Tim Peters added the comment: Let me give complete code for the last idea, also forcing the scaling multiplication to use the correct context:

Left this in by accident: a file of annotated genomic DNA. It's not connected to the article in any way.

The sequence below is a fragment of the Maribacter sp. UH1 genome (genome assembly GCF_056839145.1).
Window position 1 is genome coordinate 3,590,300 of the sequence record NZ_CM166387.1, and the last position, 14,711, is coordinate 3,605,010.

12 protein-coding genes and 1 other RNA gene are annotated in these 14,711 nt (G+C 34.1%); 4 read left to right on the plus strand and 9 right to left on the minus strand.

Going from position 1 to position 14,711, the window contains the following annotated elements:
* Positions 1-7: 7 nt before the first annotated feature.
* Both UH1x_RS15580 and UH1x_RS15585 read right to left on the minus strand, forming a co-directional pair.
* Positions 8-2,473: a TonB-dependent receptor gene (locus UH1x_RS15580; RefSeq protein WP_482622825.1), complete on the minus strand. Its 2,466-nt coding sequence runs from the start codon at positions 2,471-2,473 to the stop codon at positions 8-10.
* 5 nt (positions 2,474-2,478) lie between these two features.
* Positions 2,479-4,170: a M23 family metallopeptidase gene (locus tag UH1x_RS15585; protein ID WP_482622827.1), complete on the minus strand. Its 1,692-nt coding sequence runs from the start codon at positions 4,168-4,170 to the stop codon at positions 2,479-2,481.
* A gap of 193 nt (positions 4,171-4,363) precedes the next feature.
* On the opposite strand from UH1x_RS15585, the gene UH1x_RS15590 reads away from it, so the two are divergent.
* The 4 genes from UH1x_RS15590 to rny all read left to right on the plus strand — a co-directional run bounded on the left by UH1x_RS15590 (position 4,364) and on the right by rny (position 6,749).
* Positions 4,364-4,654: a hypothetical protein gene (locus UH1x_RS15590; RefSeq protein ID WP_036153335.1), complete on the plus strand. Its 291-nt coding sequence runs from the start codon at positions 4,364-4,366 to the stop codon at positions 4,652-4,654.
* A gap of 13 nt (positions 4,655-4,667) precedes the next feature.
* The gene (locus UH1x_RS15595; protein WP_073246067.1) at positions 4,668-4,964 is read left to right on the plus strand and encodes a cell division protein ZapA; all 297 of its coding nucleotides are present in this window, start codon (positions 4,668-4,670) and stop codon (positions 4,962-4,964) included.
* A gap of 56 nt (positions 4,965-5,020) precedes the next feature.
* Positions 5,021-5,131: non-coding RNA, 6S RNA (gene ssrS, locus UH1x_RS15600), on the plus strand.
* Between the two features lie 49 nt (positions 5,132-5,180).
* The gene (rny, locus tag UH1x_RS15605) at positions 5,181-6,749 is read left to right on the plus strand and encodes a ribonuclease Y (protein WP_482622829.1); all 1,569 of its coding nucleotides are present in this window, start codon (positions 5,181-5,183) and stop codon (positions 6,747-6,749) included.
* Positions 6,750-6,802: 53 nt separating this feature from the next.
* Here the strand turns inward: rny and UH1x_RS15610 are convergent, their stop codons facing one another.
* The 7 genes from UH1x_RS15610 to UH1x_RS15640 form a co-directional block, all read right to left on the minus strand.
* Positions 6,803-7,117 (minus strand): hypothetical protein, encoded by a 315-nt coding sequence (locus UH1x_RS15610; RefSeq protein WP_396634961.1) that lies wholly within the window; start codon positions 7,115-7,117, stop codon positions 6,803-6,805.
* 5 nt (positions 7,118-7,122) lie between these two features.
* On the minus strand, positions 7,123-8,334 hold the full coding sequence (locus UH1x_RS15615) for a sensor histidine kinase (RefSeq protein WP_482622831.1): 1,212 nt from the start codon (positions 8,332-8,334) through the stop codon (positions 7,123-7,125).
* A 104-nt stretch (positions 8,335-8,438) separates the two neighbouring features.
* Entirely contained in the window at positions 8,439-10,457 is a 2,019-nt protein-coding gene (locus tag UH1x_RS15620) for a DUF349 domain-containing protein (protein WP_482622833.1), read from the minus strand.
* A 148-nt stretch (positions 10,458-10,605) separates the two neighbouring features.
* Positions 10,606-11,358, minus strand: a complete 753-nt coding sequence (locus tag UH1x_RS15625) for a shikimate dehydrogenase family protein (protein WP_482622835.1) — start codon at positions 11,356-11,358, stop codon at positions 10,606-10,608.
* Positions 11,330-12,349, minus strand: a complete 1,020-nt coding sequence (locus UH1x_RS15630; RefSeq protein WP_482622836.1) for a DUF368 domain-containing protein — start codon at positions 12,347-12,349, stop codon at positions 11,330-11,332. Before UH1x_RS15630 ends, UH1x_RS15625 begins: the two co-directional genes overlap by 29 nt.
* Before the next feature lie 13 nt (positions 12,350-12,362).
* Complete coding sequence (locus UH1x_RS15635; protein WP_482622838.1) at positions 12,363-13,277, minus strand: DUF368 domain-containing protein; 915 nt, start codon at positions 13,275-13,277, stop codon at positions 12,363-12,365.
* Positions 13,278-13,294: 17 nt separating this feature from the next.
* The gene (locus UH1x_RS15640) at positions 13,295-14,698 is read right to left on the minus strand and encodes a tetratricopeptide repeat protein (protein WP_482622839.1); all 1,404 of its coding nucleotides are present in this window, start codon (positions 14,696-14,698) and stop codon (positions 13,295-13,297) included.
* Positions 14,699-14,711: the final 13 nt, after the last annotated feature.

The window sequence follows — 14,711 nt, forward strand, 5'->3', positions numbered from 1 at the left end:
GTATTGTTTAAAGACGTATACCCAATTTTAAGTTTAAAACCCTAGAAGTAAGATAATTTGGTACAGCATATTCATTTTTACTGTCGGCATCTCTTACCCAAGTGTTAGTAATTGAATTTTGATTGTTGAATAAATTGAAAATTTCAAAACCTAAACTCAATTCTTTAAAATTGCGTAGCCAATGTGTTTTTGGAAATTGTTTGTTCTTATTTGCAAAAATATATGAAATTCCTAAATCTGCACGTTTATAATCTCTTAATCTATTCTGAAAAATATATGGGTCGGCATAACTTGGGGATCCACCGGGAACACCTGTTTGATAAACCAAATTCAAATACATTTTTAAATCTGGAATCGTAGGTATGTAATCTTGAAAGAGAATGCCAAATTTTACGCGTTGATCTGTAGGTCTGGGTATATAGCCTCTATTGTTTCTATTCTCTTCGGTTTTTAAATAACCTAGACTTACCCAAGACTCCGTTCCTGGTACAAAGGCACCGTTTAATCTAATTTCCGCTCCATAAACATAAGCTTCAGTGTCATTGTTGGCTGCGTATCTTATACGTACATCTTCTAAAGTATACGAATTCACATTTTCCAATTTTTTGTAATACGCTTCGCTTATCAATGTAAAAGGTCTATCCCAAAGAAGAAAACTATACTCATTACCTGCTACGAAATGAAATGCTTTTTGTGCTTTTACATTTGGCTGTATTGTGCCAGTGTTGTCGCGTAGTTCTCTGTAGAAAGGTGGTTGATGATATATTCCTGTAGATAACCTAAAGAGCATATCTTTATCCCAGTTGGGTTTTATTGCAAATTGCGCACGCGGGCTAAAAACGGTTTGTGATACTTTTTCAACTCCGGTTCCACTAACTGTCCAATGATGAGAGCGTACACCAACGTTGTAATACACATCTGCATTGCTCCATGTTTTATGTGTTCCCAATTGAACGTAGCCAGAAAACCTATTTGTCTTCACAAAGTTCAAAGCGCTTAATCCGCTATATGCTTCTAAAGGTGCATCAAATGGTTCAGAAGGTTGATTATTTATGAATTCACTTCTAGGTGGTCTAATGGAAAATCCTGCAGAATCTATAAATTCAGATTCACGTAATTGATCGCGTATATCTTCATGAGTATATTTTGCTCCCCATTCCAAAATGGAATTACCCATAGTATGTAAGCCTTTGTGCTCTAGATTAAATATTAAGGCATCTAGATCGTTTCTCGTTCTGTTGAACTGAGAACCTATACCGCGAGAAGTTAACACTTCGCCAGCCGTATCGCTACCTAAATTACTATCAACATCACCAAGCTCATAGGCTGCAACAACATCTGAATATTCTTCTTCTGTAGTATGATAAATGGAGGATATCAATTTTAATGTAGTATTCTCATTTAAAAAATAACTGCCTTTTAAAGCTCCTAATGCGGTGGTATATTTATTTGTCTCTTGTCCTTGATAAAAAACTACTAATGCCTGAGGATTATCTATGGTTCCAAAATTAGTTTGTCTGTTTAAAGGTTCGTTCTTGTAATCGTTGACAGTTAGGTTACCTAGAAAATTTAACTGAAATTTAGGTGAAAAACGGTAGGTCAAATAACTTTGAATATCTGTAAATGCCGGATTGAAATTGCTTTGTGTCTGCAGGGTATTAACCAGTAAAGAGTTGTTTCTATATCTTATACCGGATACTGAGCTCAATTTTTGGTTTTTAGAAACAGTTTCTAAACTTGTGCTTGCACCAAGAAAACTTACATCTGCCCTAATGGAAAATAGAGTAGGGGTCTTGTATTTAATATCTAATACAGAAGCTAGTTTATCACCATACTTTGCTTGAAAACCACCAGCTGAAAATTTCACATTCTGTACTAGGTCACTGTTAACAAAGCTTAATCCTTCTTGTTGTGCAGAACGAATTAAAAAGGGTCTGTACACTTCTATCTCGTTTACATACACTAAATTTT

import decimal c = decimal.DefaultContext.copy() c.prec = 25 c.Emax = decimal.MAX_EMAX c.Emin = decimal.MIN_EMIN def erootn(x, e, n, D=decimal.Decimal, D2=decimal.Decimal(2), pow=c.power, sub=c.subtract, mul=c.multiply, div=c.divide): g = x**(1.0/n) * 2.0**(e/n) Dg = D(g) return g - float(sub(Dg, div(mul(D(x), pow(D2, e)), pow(Dg, n-1)))) / n del decimal, c Both pow() instances use an integer exponent, so the C implementation of decimal still avoids expensive exp() and ln() computations - it's all just basic - * / under the covers. On a 32-bit box, the scaled input (x*2**e) must be <= 9.999...999E425000000, which is about 2**1411819443 (an exponent of about 1.4 billion). On the close-to-0 side, approximately the reciprocals of those giant numbers. The range is much wider on a 64-bit box (because Emax and Emin have much larger absolute values). Then, e.g., >>> erootn(1, 1411819443, 1411819443) 2.0 >>> erootn(1, -1411819443, 1411819443) 0.5 So it's obviously perfect ;-) Except that, because it reduces to the previous algorithm when e=0, Mark's counterexample (to correct rounding) still holds: >>> erootn(1 + 2**-52, 0, 2) 1.0000000000000002 Boosting precision to 28 (from 25) is enough to repair that, but it doesn't bother me (there was never a claim that it was always correctly rounded - but at prec=25 it went through hours & hours of testing randomish inputs and `n` values without finding a less-than-perfect case - but those tests effectively always used e=0 too). Basic error analysis for Newton's method usually goes like this: suppose the true root is `t` and the current guess is `g = t*(1+e)` for some small `|e|`. Then plug `t*(1+e)` into the equation and do a Taylor expansion around e=0. In this case, dropping terms at or above cubic in `e` leaves that the new guess is about t*(1 + (n-1)/2 * e**2) That the relative error goes from `e` to (about) `e**2` (which is typical of Newton's method) is the source of the claim that the number of good bits approximately doubles on each iteration. In this specific case, it's not quite that good: the (n-1)/2 factor means convergence becomes slower the larger `n` is. But `e` in this case is perhaps on the order of 2**-50, and `(n-1)/2` times 2**-100 (e**2) remains tiny for any plausible value of `n`. Good enough for me ;-) ---------- _______________________________________ Python tracker <rep...@bugs.python.org> <http://bugs.python.org/issue27761> _______________________________________ _______________________________________________ Python-bugs-list mailing list Unsubscribe: https://mail.python.org/mailman/options/python-bugs-list/archive%40mail-archive.com